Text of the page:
6. Take away the skill component

Simplifying Strength Gains by Eliminating the Skill Component: Most athletes don’t really have to be good at lifting, you just need to get them stronger so sometimes it makes sense to remove the skills component and focus on getting the strength stimuli they need.

If you are introducing a new exercise with a higher skill level, maybe add some isometrics to work through the range of motion to start building strength in a much easier way and take out the skill component. Or maybe use it as an add-on after your regular strength work.

7. Easy to replicate

Standardizing Training Intensity with Easy-to-Replicate Isometrics: Dynamic actions have a range of motion and a load and even if repeated well your daily max can change from cycle to cycle.

Isometrics are very easy to replicate in terms of angle and intensity and on top of that easy to scale when it comes to volume and intensity.

8. Can be done both with and without a coach or assistant

Enabling Independent Strength Training with or without Supervision: A lot of training of course doesn’t need supervision but a lot of heavier training does to make sure form and execution are ok and maybe help with a spot.

Isometrics is easy to do both with and without a spotter even with maximal loads. With the low demands on skill, it can easily be instructed and carried out by your athletes by themselves.

9. Great in warm-ups

Optimizing Warm-Ups with Targeted Isometric Exercises: A classic strength-specific warm-up is usually dynamic actions and gradually increased load until you reach your working sets. Isometrics is a great add-on and a nice way to loosen up in your warm-up.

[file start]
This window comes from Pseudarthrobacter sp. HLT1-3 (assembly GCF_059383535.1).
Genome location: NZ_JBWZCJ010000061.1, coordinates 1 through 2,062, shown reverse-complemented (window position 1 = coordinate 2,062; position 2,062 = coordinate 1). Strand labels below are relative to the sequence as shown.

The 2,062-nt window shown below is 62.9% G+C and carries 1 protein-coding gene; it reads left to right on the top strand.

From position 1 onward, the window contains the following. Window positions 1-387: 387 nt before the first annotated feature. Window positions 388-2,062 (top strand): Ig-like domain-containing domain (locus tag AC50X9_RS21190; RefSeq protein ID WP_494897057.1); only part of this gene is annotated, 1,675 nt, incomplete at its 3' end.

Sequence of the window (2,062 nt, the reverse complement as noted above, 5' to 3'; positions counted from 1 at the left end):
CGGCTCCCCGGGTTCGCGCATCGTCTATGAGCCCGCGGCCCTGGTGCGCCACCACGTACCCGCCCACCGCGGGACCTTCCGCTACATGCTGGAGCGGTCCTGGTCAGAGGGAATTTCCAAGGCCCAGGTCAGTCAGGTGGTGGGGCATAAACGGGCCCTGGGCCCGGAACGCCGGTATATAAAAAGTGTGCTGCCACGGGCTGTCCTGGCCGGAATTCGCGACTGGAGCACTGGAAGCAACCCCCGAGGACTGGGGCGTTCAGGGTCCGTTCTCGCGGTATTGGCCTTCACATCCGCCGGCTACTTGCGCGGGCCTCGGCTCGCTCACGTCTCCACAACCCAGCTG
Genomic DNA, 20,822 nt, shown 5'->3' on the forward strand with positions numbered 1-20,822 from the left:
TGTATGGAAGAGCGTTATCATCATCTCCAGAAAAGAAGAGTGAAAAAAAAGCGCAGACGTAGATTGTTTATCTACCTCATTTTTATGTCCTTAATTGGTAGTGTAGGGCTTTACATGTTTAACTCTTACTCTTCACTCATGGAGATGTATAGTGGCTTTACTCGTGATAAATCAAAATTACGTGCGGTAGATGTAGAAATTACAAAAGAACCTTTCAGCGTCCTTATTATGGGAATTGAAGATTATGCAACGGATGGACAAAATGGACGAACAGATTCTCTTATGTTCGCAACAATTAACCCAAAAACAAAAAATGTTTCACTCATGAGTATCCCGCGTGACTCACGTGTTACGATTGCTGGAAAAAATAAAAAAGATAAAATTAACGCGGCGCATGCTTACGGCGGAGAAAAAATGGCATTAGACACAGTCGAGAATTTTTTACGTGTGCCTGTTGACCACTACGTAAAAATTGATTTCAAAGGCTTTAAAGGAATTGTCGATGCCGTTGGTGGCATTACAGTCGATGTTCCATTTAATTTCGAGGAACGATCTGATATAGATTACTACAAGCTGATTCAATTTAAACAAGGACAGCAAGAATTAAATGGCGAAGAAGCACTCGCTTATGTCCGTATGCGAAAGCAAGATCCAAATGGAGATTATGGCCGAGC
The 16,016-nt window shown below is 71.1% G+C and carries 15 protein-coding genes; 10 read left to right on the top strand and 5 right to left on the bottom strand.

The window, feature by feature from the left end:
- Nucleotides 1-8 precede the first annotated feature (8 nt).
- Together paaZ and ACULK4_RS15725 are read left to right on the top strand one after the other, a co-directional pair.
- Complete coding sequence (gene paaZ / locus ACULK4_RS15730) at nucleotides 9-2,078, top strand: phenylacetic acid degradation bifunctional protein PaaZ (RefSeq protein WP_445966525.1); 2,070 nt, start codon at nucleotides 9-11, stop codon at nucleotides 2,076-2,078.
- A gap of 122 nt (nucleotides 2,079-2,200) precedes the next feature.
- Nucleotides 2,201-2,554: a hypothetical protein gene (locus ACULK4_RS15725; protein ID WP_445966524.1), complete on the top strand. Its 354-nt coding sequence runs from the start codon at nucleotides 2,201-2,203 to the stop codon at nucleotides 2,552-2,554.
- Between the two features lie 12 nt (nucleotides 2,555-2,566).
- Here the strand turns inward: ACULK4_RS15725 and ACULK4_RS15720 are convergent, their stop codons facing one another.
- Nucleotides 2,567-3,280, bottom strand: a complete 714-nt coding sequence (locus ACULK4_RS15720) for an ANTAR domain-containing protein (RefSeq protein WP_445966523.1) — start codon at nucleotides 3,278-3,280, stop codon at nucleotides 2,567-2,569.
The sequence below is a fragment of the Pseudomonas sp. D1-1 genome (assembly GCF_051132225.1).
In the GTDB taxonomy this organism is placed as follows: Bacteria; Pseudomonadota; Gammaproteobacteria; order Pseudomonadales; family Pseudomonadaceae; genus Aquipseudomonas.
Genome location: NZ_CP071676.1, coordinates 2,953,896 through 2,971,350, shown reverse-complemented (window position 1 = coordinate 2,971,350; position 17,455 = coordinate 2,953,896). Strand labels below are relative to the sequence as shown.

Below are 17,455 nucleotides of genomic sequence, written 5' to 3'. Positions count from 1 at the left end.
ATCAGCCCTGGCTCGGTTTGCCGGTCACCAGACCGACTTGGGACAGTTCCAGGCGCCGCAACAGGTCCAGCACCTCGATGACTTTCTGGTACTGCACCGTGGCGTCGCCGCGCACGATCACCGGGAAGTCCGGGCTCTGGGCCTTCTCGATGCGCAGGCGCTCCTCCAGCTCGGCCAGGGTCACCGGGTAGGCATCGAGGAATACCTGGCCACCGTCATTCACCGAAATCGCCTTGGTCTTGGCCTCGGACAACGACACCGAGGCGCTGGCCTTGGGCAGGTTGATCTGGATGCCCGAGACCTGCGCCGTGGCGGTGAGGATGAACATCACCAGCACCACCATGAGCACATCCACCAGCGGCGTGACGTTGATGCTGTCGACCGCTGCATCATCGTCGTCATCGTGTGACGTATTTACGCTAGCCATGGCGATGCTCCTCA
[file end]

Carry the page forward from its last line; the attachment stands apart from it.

In the kBox squat, for example, go down deep, catch the flywheel, and push up and side to side to loosen up your hips and active glutes and quads. Thank me later.

10. In-season training

Maintaining Peak Season Strength with Low-Impact In-Season Isometrics: A combination of multiple benefits but the short ramp up, the simple execution, and the low fatigue generated combined with the ability to target specific ranges makes it a great tool to target important ranges in your key exercises and a perfect in-season training tool to be used adjunct with your on-field practices or even after a game.


Incorporating isometric contractions into a comprehensive training program alongside dynamic exercises can help athletes achieve well-rounded improvements in strength, stability, endurance, and performance specific to their sport.

  • Strength Development: Isometric contractions can help in building strength, especially in specific joint angles relevant to sports movements. This is because isometric exercises target a specific joint angle, allowing athletes to strengthen positions critical to their sport.
  • Joint Stability: Isometric exercises engage the stabilizing muscles around joints, helping to improve joint stability and reduce the risk of injuries during dynamic movements common in sports.
  • Muscle Endurance: Isometric contractions can improve muscle endurance, as they require muscles to maintain tension for extended periods without movement. Enhanced endurance can be beneficial in sports that require sustained effort over time, such as long-distance running or cycling.
  • Plateau Breaking: Incorporating isometric training into a workout routine can help break through strength plateaus by challenging muscles in a different way than traditional concentric and eccentric contractions. This variation can stimulate muscle growth and adaptation.
  • Sport-Specific Application: Isometric exercises can be tailored to mimic specific movements or positions relevant to a particular sport. This specificity can help athletes improve performance in their chosen sport by strengthening muscles and joints in positions directly applicable to their athletic movements.
  • Improved Core Strength: Many isometric exercises engage the core muscles to stabilize the body during the contraction. This can lead to enhanced core strength, which is crucial for maintaining posture, and balance, and transferring force efficiently in sports movements.

… and more!

Exxentric's CEO Fredrik Correa

Fredrik Correa, M.D., CEO

Follow @fredrik_correa